Corrections Epicenters: Sweet Home Alabama

There are several regions across the United States that the editors of Correctional News have identified as areas that are central to the construction and operation of Correctional Facilities. In addition to Alabama, pervious profiles include the Metro Chicago area and Atlanta/North Georgia. What region do you think should be next? Send feedback to

It starts around the high-tech Huntsville-Decatur area in the hills and bisects the state like a silver zipper for 360 miles to Mobile on the coast. The Security Electronics Corridor of Alabama has furnished hollow metal doors and locks, surveillance and monitoring equipment, and blast-resistant materials to rural county jails as well as embassies in trouble spots around the world.

“I think Southern culture in general encourages the spirit of entrepreneurship,” says Mitch Claborn, president and CEO of Cornerstone Detention Products, based in Tanner, just outside Huntsville. “We’re independent-minded and tend to have this work ethic that emphasizes making it on our own.”
The demographic shifts in population and in manufacturing from North to South, the trend toward privatization, and the strength of the steel industry have also made it cheaper and easier to operate in the South, Claborn says.
“Those are a few factors in how this industry has developed here over the years,” he says.
Many of the oldest companies are clustered around the “The River City” of Decatur, Claborn says, citing Decatur Iron and Steel, established in the early 1940s, as the “great-great-great-granddaddy” of the corporate family tree.
“Willo hatched off them in 1945, and then came Roanoke Iron and Bridge, Southern division, which then spun off Slate Security,” he says. “Then Roanoke shut down, and Norment in Montgomery got into detention in the 1980s. U.S. Security Systems, Montgomery Technology Inc., and several other companies, came out of Norment.”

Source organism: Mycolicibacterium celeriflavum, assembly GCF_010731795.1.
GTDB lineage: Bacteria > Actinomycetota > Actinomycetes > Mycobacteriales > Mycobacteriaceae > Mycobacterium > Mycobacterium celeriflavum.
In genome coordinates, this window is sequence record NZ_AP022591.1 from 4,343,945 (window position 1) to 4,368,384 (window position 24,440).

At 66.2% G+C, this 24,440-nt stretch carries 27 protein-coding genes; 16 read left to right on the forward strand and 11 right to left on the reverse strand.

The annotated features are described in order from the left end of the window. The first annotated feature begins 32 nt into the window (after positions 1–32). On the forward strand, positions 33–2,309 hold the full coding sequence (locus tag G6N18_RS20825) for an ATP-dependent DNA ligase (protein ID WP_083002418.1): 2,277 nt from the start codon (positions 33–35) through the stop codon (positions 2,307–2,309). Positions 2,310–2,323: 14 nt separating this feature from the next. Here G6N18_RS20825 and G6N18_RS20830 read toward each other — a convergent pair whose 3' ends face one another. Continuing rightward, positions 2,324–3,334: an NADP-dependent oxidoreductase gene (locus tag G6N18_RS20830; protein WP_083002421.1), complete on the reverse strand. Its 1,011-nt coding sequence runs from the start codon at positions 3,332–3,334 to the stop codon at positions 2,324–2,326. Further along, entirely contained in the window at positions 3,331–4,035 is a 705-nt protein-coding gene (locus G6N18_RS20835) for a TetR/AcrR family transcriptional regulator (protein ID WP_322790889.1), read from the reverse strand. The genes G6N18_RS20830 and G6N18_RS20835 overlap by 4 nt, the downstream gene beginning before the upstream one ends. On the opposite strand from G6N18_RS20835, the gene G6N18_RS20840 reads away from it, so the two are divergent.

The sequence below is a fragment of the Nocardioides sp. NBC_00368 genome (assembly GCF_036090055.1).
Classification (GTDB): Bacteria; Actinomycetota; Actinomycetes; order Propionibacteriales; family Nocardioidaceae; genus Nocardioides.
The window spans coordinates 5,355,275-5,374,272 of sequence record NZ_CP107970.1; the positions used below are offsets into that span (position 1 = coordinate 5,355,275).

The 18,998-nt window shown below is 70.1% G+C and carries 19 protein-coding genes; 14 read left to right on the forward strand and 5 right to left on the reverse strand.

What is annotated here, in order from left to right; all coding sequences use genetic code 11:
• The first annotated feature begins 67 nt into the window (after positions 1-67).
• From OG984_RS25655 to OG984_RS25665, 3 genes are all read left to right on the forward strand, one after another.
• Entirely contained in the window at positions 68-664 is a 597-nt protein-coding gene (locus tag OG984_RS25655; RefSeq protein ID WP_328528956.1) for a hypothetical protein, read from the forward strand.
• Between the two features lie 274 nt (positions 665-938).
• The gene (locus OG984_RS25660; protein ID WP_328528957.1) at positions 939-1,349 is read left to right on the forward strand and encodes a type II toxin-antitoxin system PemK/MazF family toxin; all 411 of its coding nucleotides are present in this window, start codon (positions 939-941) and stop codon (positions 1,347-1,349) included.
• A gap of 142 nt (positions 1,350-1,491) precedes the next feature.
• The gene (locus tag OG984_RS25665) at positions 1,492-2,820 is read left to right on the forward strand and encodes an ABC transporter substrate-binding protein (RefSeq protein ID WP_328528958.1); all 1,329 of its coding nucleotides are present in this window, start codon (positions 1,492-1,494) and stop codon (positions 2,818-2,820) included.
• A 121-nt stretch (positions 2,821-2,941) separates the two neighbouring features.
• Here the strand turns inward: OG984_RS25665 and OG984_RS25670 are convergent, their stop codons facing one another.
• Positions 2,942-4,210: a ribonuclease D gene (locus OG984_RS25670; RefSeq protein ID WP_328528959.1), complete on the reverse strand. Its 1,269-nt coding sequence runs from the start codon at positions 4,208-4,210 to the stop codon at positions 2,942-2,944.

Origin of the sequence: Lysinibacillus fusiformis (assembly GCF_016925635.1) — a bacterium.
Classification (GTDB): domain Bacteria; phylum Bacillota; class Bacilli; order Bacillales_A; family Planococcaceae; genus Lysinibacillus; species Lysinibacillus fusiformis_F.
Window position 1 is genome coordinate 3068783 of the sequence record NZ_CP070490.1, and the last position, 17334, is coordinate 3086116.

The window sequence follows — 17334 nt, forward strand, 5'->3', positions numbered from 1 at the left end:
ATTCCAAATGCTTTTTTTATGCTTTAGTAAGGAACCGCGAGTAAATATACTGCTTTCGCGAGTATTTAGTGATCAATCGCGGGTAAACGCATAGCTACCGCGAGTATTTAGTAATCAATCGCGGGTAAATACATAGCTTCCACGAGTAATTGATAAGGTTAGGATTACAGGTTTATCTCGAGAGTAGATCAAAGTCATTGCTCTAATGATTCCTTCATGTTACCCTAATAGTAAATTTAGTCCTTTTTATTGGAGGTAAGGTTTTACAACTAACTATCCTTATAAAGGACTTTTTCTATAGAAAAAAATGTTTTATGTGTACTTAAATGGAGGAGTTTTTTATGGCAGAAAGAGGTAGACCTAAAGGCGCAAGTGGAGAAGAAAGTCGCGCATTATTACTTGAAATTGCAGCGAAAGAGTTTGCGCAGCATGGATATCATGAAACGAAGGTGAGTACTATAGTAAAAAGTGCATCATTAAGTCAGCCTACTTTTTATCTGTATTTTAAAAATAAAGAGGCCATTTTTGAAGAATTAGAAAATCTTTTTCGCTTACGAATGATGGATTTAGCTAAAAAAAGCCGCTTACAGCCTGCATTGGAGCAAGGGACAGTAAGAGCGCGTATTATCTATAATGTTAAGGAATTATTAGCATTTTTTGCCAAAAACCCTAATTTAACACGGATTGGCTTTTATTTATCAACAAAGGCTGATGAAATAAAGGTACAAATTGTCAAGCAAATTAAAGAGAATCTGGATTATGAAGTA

Claborn, who has worked for Willo, Norment, and Slate, started Cornerstone in his modest garage in 1998. The company now employs 52 people and is ranked as one of the “Fastest Growing Private Companies” by Inc. 500.
“We’ve spawned at least four or five other successful companies — the free enterprise system at work — and we all stay friends,” says Jack Ozier, president of Willo and son of its founder, Melvin Ozier.
These detention specialists often meet-and-greet over sweet tea at Big Bob Gibson Bar-B-Q, a Memphis in May champion known for its “killer lemon pie,” Claborn says, and for more formal occasions, Simp McGhee’s, a Cajun fine-dining establishment named for “an infamously boisterous” Decatur riverboat captain.
Ozier, an Auburn alumnus, and his brother Lynn, who went to Vanderbilt and Rice University, joined the family business in 1973 and eventually shifted its focus from structural steel to locks.
“We’ve been going strong in the renovation market lately, evaluating older devices then enhancing and improving them with retrofitting, which saves the facility down-time and money because they don’t have go for total replacement,” Ozier says.
Other major players in the corridor include Black Creek Integrated Systems in Irondale and SimplexGrinnell, which specializes in alarm systems and integrated security, sound and healthcare communications.